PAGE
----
Collect a list of files and perform actions on them using an MSDOS batch file

You can collect files automatically from an MSDOS batch file by launching DDFileCatcher from the batch file. DDFileCatcher saves the file list to disk and the batch file can process the file list and perform tasks on the files, such as copying, moving, passing them to another application etc.

MSDOS batch file to copy a file list of files

This batch file launches DDFileCatcher to collect the file list. Collect files from different folders and search subfolder as needed. The batch file then calls takes each filepath from the text file and copies the file to another folder. The batch file could be saved as, say, copy1.bat, and be run by double clicking it, or from a shortcut assigned to it.

@ECHO OFF
IF EXIST filelist.txt ERASE filelist.txt
commandfile.ddfc
IF EXIST filelist.txt FOR /F %%f IN (%1) DO COPY %%f c:\backup

This batch file launches DDFileCatcher with the Command File "commandfile.ddfc". The Command File is made using the "Command File Manager" built into DDFileCatcher. You can configure the Command File to search subfolders or specify files and folders to add. Set the Command File to output "Plain Text" to a disk file "filelist.txt", output full filepaths, and to exit when finished.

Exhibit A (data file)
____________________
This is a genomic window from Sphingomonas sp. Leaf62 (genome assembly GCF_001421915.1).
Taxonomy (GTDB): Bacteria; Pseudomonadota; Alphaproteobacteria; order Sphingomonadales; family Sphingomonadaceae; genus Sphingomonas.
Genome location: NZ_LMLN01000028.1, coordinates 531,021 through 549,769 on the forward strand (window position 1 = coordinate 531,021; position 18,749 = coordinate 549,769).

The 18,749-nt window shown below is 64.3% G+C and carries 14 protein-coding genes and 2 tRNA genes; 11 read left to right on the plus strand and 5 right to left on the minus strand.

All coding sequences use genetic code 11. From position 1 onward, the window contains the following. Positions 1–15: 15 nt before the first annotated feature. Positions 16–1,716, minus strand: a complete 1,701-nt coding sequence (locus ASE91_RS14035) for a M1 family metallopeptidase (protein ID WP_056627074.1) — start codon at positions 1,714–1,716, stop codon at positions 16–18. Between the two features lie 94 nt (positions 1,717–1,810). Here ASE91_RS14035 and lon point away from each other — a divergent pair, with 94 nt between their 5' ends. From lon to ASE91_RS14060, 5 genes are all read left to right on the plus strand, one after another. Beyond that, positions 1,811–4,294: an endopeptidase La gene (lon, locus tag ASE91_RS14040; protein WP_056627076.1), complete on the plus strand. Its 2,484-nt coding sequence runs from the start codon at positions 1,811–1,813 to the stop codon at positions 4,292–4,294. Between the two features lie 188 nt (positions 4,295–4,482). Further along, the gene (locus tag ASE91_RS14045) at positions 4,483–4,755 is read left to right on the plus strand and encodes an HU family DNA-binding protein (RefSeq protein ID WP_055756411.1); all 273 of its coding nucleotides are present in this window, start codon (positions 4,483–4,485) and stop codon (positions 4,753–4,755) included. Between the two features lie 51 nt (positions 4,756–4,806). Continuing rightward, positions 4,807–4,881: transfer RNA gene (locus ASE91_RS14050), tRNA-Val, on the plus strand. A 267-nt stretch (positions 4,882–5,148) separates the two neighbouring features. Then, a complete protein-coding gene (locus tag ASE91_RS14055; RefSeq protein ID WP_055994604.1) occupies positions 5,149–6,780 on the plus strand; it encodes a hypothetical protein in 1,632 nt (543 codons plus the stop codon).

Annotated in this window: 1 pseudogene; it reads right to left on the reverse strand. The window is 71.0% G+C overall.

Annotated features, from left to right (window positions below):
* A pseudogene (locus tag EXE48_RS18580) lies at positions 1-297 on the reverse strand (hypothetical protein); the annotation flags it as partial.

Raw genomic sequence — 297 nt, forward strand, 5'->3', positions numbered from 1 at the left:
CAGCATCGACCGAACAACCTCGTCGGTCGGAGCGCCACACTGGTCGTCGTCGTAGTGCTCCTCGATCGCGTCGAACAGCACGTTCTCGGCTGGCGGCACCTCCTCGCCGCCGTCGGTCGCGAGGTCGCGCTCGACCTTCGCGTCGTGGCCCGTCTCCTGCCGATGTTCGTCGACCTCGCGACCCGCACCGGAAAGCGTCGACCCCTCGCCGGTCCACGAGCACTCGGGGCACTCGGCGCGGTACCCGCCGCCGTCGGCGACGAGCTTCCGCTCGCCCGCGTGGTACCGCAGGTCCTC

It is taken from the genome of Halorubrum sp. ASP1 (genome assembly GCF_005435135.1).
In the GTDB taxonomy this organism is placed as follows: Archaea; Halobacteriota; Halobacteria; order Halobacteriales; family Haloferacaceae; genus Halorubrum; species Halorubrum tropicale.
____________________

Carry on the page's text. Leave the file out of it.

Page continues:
A better MSDOS batch file to copy the files in a list

The batch file above could be improved by separating the part that collects files from the part that performs an action on the files. After a bit of experimenting, we came up with this method, which uses two MSDOS batch files. This batch file checks if any parameters have been sent to it. If not, it calls the MSDOS batch file that makes the file list, getfiles.bat. It passes to getfiles.bat its own name, given by %0. This file could be saved with any filename as long as it ends in ".bat". You can perform other file management tasks, such as move files, delete files, rename files, print files. It is important, of course, to make sure the commands don't do anything that could lose or damage files you. For example, with a batch file a deleted file is not sent to the Recycle Bin, and is permanently deleted.

@ECHO OFF
IF "%1"=="" getfiles %0
FOR /F %%f IN (%1) DO COPY %%f c:\backup

Here is the code for getfiles.bat, which uses the Command File to launch DDFileCatcher, and saves the file list in a file called filelist.txt. It then calls the batch file that called this batch file (still following?), using its name, which is in %1.

@ECHO OFF
SET filepath=filelist.txt
IF EXIST %filepath% ERASE %filepath%
call commandfile.ddfc
IF EXIST %filepath% CALL %1 %filepath%

These examples are only for indication of what it possible, and probably aren't the best style of writing MSDOS batch files. Any advice on improving them would be appreciated. DDFileCatcher can also be launched from the Windows Start button and output file lists in several formats and to Microsoft Word and Excel. You can collect file from any number of different folders and also search subfolders. You can try all of its features free for 30 days. Just click the button below.

Windows file listing program
  • Graphical program to select files for MSDOS and other scripts
  • List files without user intervention
  • Output file lists in several formats, including XML and CSV
  • Send file lists to Microsoft Excel and Word
  • Output just filepaths or add from over 700 file properties
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